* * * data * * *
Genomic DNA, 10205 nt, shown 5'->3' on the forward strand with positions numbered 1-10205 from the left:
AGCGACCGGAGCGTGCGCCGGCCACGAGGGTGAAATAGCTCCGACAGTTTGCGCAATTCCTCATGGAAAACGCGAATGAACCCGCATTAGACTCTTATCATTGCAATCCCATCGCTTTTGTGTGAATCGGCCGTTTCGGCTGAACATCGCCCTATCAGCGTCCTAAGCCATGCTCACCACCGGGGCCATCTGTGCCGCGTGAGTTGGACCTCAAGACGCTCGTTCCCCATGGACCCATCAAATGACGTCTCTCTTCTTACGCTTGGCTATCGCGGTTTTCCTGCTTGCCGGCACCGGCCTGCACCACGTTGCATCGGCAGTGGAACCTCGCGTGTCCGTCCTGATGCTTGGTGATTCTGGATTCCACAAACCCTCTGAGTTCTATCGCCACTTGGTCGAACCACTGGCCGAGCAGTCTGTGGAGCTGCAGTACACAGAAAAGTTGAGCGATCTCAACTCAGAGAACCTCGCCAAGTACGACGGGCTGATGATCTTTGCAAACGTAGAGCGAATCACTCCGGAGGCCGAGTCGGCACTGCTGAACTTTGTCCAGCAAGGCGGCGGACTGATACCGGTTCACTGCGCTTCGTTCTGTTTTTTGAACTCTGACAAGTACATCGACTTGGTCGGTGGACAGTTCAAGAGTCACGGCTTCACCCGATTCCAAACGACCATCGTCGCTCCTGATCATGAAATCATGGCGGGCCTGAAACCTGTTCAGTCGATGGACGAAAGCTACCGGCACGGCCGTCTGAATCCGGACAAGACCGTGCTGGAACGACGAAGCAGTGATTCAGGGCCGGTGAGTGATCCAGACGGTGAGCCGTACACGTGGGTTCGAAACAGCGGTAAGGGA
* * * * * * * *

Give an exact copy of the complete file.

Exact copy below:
Genomic DNA, 10205 nt, shown 5'->3' on the forward strand with positions numbered 1-10205 from the left:
AGCGACCGGAGCGTGCGCCGGCCACGAGGGTGAAATAGCTCCGACAGTTTGCGCAATTCCTCATGGAAAACGCGAATGAACCCGCATTAGACTCTTATCATTGCAATCCCATCGCTTTTGTGTGAATCGGCCGTTTCGGCTGAACATCGCCCTATCAGCGTCCTAAGCCATGCTCACCACCGGGGCCATCTGTGCCGCGTGAGTTGGACCTCAAGACGCTCGTTCCCCATGGACCCATCAAATGACGTCTCTCTTCTTACGCTTGGCTATCGCGGTTTTCCTGCTTGCCGGCACCGGCCTGCACCACGTTGCATCGGCAGTGGAACCTCGCGTGTCCGTCCTGATGCTTGGTGATTCTGGATTCCACAAACCCTCTGAGTTCTATCGCCACTTGGTCGAACCACTGGCCGAGCAGTCTGTGGAGCTGCAGTACACAGAAAAGTTGAGCGATCTCAACTCAGAGAACCTCGCCAAGTACGACGGGCTGATGATCTTTGCAAACGTAGAGCGAATCACTCCGGAGGCCGAGTCGGCACTGCTGAACTTTGTCCAGCAAGGCGGCGGACTGATACCGGTTCACTGCGCTTCGTTCTGTTTTTTGAACTCTGACAAGTACATCGACTTGGTCGGTGGACAGTTCAAGAGTCACGGCTTCACCCGATTCCAAACGACCATCGTCGCTCCTGATCATGAAATCATGGCGGGCCTGAAACCTGTTCAGTCGATGGACGAAAGCTACCGGCACGGCCGTCTGAATCCGGACAAGACCGTGCTGGAACGACGAAGCAGTGATTCAGGGCCGGTGAGTGATCCAGACGGTGAGCCGTACACGTGGGTTCGAAACAGCGGTAAGGGA